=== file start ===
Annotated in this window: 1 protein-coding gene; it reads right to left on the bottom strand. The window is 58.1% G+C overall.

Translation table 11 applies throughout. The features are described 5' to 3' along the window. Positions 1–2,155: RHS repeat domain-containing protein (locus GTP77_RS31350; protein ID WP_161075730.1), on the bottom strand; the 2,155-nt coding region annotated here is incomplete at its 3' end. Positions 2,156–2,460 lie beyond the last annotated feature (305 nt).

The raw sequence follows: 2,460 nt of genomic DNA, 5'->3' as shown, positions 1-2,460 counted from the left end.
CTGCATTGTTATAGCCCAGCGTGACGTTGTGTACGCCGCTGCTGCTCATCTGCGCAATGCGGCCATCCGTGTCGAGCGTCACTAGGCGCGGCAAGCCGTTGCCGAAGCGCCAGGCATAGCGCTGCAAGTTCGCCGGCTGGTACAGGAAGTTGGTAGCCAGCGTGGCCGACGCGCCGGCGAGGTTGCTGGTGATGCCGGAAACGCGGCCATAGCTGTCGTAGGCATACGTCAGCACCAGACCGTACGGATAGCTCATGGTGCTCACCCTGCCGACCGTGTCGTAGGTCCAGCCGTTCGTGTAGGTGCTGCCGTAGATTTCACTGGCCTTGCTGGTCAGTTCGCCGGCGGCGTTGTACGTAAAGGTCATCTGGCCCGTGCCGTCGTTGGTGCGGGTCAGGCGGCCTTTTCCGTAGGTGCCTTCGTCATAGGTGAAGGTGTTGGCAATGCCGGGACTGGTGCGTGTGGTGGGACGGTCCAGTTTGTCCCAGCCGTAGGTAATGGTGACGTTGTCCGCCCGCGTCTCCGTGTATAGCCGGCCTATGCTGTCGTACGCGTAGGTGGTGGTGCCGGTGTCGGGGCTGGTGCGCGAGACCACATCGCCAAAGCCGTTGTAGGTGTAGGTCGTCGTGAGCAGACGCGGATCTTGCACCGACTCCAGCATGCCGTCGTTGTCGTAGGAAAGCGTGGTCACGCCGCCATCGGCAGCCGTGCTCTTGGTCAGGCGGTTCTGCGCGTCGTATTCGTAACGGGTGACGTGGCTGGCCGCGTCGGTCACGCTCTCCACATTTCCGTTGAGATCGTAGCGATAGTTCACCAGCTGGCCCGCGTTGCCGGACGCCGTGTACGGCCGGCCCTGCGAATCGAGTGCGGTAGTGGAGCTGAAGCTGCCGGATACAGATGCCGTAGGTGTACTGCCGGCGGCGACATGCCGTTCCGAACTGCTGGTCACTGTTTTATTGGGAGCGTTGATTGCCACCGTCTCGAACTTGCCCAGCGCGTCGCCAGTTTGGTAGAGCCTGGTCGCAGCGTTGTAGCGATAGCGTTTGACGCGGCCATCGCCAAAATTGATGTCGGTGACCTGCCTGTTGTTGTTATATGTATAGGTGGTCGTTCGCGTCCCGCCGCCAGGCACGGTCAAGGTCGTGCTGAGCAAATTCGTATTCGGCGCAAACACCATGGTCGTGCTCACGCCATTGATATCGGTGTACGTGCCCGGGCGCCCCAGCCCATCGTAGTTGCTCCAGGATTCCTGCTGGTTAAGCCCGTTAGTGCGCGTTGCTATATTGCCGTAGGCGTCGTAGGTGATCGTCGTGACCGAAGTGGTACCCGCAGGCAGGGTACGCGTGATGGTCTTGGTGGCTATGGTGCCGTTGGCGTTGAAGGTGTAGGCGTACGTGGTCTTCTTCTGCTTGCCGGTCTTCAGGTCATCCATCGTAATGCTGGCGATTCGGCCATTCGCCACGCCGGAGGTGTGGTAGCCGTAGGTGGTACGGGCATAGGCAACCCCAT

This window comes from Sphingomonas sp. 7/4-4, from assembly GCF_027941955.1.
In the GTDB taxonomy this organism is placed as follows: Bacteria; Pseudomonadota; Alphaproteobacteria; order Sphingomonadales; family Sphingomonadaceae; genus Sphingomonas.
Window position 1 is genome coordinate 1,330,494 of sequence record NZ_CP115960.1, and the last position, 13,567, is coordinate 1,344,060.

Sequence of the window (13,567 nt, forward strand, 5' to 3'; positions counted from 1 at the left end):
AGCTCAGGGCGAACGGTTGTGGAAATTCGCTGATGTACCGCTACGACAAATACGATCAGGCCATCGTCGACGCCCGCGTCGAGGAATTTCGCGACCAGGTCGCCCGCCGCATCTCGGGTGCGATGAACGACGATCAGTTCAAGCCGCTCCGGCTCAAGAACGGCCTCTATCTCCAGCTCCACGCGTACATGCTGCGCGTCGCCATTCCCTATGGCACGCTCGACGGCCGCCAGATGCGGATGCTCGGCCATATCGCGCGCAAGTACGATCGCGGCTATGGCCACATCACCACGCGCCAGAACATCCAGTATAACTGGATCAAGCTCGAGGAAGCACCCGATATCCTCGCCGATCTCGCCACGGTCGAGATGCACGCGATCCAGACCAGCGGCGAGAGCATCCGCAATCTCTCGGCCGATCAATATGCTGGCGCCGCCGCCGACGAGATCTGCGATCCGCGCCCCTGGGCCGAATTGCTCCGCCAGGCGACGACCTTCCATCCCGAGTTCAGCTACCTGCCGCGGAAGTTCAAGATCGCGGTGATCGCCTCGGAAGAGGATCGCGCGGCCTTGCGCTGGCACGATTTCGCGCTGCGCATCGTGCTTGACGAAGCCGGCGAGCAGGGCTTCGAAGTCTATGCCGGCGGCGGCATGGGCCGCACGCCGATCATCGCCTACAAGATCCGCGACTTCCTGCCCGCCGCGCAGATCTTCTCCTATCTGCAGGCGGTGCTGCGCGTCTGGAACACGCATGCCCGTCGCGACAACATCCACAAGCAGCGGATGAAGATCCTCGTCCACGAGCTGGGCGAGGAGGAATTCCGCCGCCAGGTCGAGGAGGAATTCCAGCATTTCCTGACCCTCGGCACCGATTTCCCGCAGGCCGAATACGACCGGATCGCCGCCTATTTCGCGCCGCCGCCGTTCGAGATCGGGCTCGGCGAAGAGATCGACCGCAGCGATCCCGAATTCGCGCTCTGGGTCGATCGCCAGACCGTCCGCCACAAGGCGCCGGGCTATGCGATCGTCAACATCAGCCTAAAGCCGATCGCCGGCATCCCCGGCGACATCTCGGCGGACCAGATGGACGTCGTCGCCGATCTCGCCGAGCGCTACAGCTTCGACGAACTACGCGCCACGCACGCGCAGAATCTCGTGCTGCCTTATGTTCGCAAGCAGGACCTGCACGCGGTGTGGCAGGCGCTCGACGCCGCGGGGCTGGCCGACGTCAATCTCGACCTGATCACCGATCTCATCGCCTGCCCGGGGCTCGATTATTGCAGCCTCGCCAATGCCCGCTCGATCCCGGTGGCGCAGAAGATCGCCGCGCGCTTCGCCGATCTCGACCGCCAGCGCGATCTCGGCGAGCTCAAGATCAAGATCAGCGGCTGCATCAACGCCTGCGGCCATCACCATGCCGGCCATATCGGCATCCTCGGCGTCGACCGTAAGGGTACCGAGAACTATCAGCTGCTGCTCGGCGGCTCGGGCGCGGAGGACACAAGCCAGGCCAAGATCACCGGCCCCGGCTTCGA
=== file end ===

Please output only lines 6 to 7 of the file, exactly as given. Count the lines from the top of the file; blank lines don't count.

In the GTDB taxonomy this organism is placed as follows: Bacteria; Pseudomonadota; Alphaproteobacteria; order Sphingomonadales; family Sphingomonadaceae; genus Sphingomonas.
Window position 1 is genome coordinate 1,330,494 of sequence record NZ_CP115960.1, and the last position, 13,567, is coordinate 1,344,060.